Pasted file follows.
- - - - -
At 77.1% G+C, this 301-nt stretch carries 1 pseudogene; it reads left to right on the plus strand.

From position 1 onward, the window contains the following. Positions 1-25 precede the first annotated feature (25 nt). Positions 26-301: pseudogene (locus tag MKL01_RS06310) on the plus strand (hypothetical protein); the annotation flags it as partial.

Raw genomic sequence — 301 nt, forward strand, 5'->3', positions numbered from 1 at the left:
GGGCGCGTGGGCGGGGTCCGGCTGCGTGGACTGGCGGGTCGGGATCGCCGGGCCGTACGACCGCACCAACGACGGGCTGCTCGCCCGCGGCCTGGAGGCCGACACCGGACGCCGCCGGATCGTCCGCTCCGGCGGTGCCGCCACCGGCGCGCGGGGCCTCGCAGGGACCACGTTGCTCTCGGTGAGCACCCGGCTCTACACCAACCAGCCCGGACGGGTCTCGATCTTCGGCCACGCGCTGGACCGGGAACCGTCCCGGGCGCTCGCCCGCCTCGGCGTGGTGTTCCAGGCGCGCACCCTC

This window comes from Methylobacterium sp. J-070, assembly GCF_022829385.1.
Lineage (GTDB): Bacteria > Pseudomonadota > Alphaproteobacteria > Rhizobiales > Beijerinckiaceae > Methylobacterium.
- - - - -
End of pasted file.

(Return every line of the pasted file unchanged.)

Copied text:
At 77.1% G+C, this 301-nt stretch carries 1 pseudogene; it reads left to right on the plus strand.

From position 1 onward, the window contains the following. Positions 1-25 precede the first annotated feature (25 nt). Positions 26-301: pseudogene (locus tag MKL01_RS06310) on the plus strand (hypothetical protein); the annotation flags it as partial.

Raw genomic sequence — 301 nt, forward strand, 5'->3', positions numbered from 1 at the left:
GGGCGCGTGGGCGGGGTCCGGCTGCGTGGACTGGCGGGTCGGGATCGCCGGGCCGTACGACCGCACCAACGACGGGCTGCTCGCCCGCGGCCTGGAGGCCGACACCGGACGCCGCCGGATCGTCCGCTCCGGCGGTGCCGCCACCGGCGCGCGGGGCCTCGCAGGGACCACGTTGCTCTCGGTGAGCACCCGGCTCTACACCAACCAGCCCGGACGGGTCTCGATCTTCGGCCACGCGCTGGACCGGGAACCGTCCCGGGCGCTCGCCCGCCTCGGCGTGGTGTTCCAGGCGCGCACCCTC

This window comes from Methylobacterium sp. J-070, assembly GCF_022829385.1.
Lineage (GTDB): Bacteria > Pseudomonadota > Alphaproteobacteria > Rhizobiales > Beijerinckiaceae > Methylobacterium.